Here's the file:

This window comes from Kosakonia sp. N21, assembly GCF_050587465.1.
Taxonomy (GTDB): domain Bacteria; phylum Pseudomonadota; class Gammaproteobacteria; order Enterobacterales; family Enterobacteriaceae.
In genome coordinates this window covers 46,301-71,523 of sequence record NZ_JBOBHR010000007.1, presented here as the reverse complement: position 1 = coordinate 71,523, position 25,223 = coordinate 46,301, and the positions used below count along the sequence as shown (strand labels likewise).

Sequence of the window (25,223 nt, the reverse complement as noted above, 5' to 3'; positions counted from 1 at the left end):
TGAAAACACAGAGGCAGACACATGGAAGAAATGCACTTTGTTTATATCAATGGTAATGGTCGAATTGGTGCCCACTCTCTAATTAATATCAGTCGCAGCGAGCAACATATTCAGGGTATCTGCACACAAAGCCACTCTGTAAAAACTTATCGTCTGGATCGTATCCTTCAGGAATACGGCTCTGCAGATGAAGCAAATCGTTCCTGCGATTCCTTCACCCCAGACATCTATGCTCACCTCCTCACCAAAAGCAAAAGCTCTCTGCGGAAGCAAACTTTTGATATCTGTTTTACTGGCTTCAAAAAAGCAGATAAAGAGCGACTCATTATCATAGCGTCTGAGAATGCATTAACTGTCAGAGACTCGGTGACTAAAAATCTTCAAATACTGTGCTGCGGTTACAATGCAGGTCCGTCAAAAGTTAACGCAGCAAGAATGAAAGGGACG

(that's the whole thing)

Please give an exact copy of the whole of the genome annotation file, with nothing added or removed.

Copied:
This window comes from Kosakonia sp. N21, assembly GCF_050587465.1.
Taxonomy (GTDB): domain Bacteria; phylum Pseudomonadota; class Gammaproteobacteria; order Enterobacterales; family Enterobacteriaceae.
In genome coordinates this window covers 46,301-71,523 of sequence record NZ_JBOBHR010000007.1, presented here as the reverse complement: position 1 = coordinate 71,523, position 25,223 = coordinate 46,301, and the positions used below count along the sequence as shown (strand labels likewise).

Sequence of the window (25,223 nt, the reverse complement as noted above, 5' to 3'; positions counted from 1 at the left end):
TGAAAACACAGAGGCAGACACATGGAAGAAATGCACTTTGTTTATATCAATGGTAATGGTCGAATTGGTGCCCACTCTCTAATTAATATCAGTCGCAGCGAGCAACATATTCAGGGTATCTGCACACAAAGCCACTCTGTAAAAACTTATCGTCTGGATCGTATCCTTCAGGAATACGGCTCTGCAGATGAAGCAAATCGTTCCTGCGATTCCTTCACCCCAGACATCTATGCTCACCTCCTCACCAAAAGCAAAAGCTCTCTGCGGAAGCAAACTTTTGATATCTGTTTTACTGGCTTCAAAAAAGCAGATAAAGAGCGACTCATTATCATAGCGTCTGAGAATGCATTAACTGTCAGAGACTCGGTGACTAAAAATCTTCAAATACTGTGCTGCGGTTACAATGCAGGTCCGTCAAAAGTTAACGCAGCAAGAATGAAAGGGACG